These frightening demonstrations of democracy’s awesome potential to tyrannise unloved minorities inspired progressive writers and journalists – most notably the redoubtable Walter Lippmann – to take careful thought about how the consent of the governed could be “manufactured” by those with less dangerous political instincts than the ordinary voter. Rather than follow the lead of the electorate, argued Lippmann, the Executive Branch of Government should be guided by public opinion – by which he meant by the publicly disseminated ideas of highly-educated and public-spirited intellectuals like himself. Unsurprisingly, Lippmann’s hero was Franklin Roosevelt: the aristocratic president whose “Brains Trust” and brilliant collection of young “New Dealers” encapsulated perfectly the managed democracy Lippmann never ceased promoting in his newspaper columns.
Roosevelt’s principled pragmatism notwithstanding, ordinary Americans – properly aroused – could still inflict a powerful amount of harm. Joe McCarthy’s “Red Scare” of the early 1950s used democratic majorities to suppress the democratic rights of the American Left. For the next 70 years, popular prejudices and political passions would prove remarkably resistant to elite instruction. The great American public were pretty damn sure that the opinions fed to them from on-high by the news media as their own – were somebody else’s.
Watching the idealistic journalists and presenters of CNN declaim in favour of peaceful protest and rail against President Trump’s atavistic instinct to terminate violent disorder with extreme prejudice, I was minded of the last moment in American history when the USA was convulsed from coast to coast by riots and protests. Journalists covering the 1968 Democratic Convention in Chicago had been outraged at the brutality meted out to anti-war demonstrators by Mayor Daley’s thuggish cops – and said so with considerable eloquence across the mainstream media. Their dismay is easily imagined when, over the course of the subsequent days and weeks, ordinary Americans in their tens-of-thousands denounced not only the demonstrators, but also the “liberal media”, and cheered on Mayor Daley and the City of Chicago Police Department.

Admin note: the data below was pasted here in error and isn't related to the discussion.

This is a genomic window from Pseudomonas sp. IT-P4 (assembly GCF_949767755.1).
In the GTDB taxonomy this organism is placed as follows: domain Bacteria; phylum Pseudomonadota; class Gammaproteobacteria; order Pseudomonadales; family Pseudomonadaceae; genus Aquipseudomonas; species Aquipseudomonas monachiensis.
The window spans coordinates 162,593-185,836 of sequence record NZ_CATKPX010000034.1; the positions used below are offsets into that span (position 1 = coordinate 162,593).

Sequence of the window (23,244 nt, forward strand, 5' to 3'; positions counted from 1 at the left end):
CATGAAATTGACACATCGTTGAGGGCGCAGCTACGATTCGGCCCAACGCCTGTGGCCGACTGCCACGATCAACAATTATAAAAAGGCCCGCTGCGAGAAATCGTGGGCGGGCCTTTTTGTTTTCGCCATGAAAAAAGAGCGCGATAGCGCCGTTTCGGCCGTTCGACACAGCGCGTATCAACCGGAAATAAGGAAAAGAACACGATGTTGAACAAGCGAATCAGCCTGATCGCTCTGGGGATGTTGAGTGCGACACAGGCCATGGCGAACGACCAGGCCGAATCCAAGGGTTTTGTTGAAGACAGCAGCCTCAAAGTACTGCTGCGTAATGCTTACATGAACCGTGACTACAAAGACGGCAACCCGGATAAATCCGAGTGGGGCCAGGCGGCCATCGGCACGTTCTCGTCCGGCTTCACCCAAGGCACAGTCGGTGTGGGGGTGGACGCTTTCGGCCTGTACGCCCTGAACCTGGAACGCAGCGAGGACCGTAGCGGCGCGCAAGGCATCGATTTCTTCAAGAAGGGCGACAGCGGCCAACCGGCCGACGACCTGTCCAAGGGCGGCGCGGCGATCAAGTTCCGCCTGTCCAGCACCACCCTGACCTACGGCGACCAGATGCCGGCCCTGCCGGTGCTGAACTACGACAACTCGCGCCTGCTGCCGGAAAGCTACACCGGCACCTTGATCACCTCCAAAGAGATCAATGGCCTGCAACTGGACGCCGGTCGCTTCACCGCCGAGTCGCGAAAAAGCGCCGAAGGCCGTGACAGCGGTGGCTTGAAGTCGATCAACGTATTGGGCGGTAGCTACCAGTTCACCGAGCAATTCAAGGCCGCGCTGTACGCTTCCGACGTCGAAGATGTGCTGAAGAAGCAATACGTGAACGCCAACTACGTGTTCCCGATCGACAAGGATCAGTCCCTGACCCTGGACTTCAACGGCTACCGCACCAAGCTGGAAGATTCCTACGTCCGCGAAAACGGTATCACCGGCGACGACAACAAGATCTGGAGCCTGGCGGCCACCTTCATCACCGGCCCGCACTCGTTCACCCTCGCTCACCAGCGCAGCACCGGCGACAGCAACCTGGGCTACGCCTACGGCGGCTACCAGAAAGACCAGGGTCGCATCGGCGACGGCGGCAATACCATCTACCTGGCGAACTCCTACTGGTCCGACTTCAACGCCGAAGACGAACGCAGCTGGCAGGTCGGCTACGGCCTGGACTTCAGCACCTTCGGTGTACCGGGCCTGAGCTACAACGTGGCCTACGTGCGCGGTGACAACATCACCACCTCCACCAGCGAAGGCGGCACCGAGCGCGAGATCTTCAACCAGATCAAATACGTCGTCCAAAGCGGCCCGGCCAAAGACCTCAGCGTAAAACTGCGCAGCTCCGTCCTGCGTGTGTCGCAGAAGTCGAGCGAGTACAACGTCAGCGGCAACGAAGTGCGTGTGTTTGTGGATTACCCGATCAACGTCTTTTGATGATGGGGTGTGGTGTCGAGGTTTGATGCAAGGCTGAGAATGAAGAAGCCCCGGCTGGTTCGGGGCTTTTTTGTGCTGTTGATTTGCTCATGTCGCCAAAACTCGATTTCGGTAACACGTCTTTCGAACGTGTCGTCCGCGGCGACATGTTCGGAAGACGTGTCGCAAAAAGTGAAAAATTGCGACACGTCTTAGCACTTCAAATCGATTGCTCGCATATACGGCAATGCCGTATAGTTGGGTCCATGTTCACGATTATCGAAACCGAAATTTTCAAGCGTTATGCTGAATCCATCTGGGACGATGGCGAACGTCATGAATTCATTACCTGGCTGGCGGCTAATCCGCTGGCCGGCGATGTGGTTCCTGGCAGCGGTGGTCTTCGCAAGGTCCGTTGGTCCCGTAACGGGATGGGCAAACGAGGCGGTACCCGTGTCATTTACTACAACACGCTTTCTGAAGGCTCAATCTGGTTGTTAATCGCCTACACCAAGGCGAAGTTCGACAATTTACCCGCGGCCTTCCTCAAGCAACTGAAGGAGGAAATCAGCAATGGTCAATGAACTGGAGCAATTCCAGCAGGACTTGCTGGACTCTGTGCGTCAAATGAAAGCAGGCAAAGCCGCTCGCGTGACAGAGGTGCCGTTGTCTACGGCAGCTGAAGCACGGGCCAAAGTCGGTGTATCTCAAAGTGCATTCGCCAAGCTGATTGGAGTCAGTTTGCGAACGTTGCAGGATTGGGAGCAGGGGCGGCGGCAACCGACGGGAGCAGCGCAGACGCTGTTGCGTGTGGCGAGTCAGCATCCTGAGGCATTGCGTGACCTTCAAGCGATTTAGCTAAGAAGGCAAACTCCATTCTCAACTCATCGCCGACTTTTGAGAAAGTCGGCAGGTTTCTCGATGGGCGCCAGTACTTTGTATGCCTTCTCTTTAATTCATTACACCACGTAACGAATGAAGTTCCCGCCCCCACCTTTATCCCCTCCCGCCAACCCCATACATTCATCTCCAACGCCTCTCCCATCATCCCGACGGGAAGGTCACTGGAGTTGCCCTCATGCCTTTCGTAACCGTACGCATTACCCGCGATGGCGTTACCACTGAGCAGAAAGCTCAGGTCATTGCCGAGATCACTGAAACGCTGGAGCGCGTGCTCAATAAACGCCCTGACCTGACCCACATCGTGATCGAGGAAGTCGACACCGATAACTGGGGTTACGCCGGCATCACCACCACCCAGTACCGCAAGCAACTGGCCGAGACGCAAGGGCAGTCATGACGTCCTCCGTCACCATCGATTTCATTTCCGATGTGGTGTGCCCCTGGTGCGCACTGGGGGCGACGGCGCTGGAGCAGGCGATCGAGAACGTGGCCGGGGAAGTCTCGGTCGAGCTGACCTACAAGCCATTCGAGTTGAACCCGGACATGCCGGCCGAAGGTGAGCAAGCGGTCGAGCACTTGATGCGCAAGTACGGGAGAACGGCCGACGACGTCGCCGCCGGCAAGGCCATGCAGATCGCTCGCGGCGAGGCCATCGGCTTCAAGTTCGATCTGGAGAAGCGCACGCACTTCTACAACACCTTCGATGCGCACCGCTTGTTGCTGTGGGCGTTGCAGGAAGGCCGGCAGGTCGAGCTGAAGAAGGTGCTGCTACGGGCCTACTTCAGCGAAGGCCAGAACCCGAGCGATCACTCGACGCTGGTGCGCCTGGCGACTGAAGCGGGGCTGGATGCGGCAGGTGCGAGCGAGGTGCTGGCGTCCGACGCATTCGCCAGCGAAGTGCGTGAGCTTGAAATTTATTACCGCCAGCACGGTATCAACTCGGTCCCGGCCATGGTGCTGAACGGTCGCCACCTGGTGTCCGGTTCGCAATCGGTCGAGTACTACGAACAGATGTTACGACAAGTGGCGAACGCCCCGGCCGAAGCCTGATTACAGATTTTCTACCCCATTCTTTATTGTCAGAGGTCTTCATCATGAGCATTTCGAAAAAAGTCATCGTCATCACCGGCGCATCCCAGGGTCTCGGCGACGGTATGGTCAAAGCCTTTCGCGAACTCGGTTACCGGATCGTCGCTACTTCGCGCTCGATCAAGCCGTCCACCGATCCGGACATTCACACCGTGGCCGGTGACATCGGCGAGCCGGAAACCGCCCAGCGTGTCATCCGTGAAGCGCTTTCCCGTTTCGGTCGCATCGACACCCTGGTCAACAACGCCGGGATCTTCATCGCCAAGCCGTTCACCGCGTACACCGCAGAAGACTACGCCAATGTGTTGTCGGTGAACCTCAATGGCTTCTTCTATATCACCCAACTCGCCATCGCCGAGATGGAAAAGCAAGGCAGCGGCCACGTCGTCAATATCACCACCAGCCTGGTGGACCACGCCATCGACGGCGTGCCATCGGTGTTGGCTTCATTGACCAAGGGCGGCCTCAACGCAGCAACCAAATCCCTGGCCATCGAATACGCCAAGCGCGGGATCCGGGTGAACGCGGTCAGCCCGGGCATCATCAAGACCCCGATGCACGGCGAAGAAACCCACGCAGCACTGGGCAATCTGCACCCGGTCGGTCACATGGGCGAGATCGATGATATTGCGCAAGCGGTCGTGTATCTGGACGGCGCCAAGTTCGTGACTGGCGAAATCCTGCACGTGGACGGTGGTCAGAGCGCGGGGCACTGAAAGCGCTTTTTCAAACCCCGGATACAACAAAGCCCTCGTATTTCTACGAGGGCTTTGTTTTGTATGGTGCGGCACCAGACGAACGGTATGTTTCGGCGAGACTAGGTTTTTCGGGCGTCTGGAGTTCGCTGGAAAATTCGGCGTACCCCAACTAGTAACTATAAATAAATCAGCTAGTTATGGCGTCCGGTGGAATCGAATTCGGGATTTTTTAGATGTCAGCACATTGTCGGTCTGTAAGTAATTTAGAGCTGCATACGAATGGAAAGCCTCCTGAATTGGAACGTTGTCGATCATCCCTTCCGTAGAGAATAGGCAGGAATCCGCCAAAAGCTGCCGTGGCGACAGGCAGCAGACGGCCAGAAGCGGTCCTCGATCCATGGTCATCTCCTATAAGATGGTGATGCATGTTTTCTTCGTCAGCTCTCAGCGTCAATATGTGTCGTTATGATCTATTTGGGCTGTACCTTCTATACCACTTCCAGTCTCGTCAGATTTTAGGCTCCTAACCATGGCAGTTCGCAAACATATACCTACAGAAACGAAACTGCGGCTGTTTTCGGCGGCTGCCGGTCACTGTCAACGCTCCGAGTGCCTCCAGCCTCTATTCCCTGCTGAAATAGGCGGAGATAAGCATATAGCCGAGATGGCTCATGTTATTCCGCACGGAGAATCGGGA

The lesson was not lost on Richard Nixon. Four years later, in 1972, his appeal to “the great silent majority of Americans” would be rewarded with one of the most decisive presidential re-election victories in US history. Significantly, his extremely narrow 1968 win was made possible only by the fact that the all-conquering Democratic Party electoral coalition of 1964 had fallen apart. George Wallace, the fiery segregationist Governor of Alabama, was able to draw millions of southern voters away from the Democratic Party’s liberal contender, Hubert Humphrey. By 1972 the Republicans – Abraham Lincoln’s party – had transformed itself into the party of white supremacy, Christian fundamentalism and right-wing populism.
You gotta love the Americans marching for George Floyd and the fragile promises of the US Constitution. But, you also gotta keep your eye on the pale rider in the White House, and understand that behind him Hell follows.